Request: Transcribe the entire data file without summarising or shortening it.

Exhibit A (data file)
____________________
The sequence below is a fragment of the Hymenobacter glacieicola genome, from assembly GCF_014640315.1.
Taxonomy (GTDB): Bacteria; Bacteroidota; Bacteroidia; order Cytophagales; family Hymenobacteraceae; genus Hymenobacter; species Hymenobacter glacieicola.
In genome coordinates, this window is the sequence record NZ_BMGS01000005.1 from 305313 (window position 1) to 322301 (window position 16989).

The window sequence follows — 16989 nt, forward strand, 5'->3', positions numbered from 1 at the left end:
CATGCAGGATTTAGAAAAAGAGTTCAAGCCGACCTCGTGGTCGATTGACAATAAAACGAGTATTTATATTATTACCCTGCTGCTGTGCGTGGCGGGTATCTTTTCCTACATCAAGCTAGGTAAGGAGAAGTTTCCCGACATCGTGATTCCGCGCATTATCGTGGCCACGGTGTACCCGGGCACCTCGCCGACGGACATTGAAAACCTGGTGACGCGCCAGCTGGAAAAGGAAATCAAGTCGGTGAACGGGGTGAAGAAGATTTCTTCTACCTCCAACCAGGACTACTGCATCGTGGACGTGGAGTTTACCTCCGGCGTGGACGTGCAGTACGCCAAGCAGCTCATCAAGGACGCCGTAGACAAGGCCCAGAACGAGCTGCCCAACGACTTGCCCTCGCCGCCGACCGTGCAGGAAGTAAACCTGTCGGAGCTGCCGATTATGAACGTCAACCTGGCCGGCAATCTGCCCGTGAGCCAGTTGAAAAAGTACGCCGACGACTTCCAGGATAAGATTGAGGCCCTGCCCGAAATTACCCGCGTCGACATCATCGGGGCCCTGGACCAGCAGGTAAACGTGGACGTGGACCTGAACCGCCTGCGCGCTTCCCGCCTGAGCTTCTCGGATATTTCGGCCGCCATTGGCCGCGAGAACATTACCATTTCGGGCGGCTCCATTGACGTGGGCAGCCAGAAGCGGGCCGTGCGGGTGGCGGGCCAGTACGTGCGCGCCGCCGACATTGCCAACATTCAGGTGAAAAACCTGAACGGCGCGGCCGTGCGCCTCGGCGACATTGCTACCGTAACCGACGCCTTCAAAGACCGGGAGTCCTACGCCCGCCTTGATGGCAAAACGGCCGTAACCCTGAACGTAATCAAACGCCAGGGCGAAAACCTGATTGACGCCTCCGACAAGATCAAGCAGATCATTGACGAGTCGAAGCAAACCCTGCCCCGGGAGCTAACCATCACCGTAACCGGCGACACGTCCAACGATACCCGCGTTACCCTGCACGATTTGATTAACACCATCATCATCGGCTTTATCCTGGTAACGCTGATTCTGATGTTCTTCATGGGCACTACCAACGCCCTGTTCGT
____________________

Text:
The sequence below is a fragment of the Hymenobacter glacieicola genome, from assembly GCF_014640315.1.
Taxonomy (GTDB): Bacteria; Bacteroidota; Bacteroidia; order Cytophagales; family Hymenobacteraceae; genus Hymenobacter; species Hymenobacter glacieicola.
In genome coordinates, this window is the sequence record NZ_BMGS01000005.1 from 305313 (window position 1) to 322301 (window position 16989).

The window sequence follows — 16989 nt, forward strand, 5'->3', positions numbered from 1 at the left end:
CATGCAGGATTTAGAAAAAGAGTTCAAGCCGACCTCGTGGTCGATTGACAATAAAACGAGTATTTATATTATTACCCTGCTGCTGTGCGTGGCGGGTATCTTTTCCTACATCAAGCTAGGTAAGGAGAAGTTTCCCGACATCGTGATTCCGCGCATTATCGTGGCCACGGTGTACCCGGGCACCTCGCCGACGGACATTGAAAACCTGGTGACGCGCCAGCTGGAAAAGGAAATCAAGTCGGTGAACGGGGTGAAGAAGATTTCTTCTACCTCCAACCAGGACTACTGCATCGTGGACGTGGAGTTTACCTCCGGCGTGGACGTGCAGTACGCCAAGCAGCTCATCAAGGACGCCGTAGACAAGGCCCAGAACGAGCTGCCCAACGACTTGCCCTCGCCGCCGACCGTGCAGGAAGTAAACCTGTCGGAGCTGCCGATTATGAACGTCAACCTGGCCGGCAATCTGCCCGTGAGCCAGTTGAAAAAGTACGCCGACGACTTCCAGGATAAGATTGAGGCCCTGCCCGAAATTACCCGCGTCGACATCATCGGGGCCCTGGACCAGCAGGTAAACGTGGACGTGGACCTGAACCGCCTGCGCGCTTCCCGCCTGAGCTTCTCGGATATTTCGGCCGCCATTGGCCGCGAGAACATTACCATTTCGGGCGGCTCCATTGACGTGGGCAGCCAGAAGCGGGCCGTGCGGGTGGCGGGCCAGTACGTGCGCGCCGCCGACATTGCCAACATTCAGGTGAAAAACCTGAACGGCGCGGCCGTGCGCCTCGGCGACATTGCTACCGTAACCGACGCCTTCAAAGACCGGGAGTCCTACGCCCGCCTTGATGGCAAAACGGCCGTAACCCTGAACGTAATCAAACGCCAGGGCGAAAACCTGATTGACGCCTCCGACAAGATCAAGCAGATCATTGACGAGTCGAAGCAAACCCTGCCCCGGGAGCTAACCATCACCGTAACCGGCGACACGTCCAACGATACCCGCGTTACCCTGCACGATTTGATTAACACCATCATCATCGGCTTTATCCTGGTAACGCTGATTCTGATGTTCTTCATGGGCACTACCAACGCCCTGTTCGT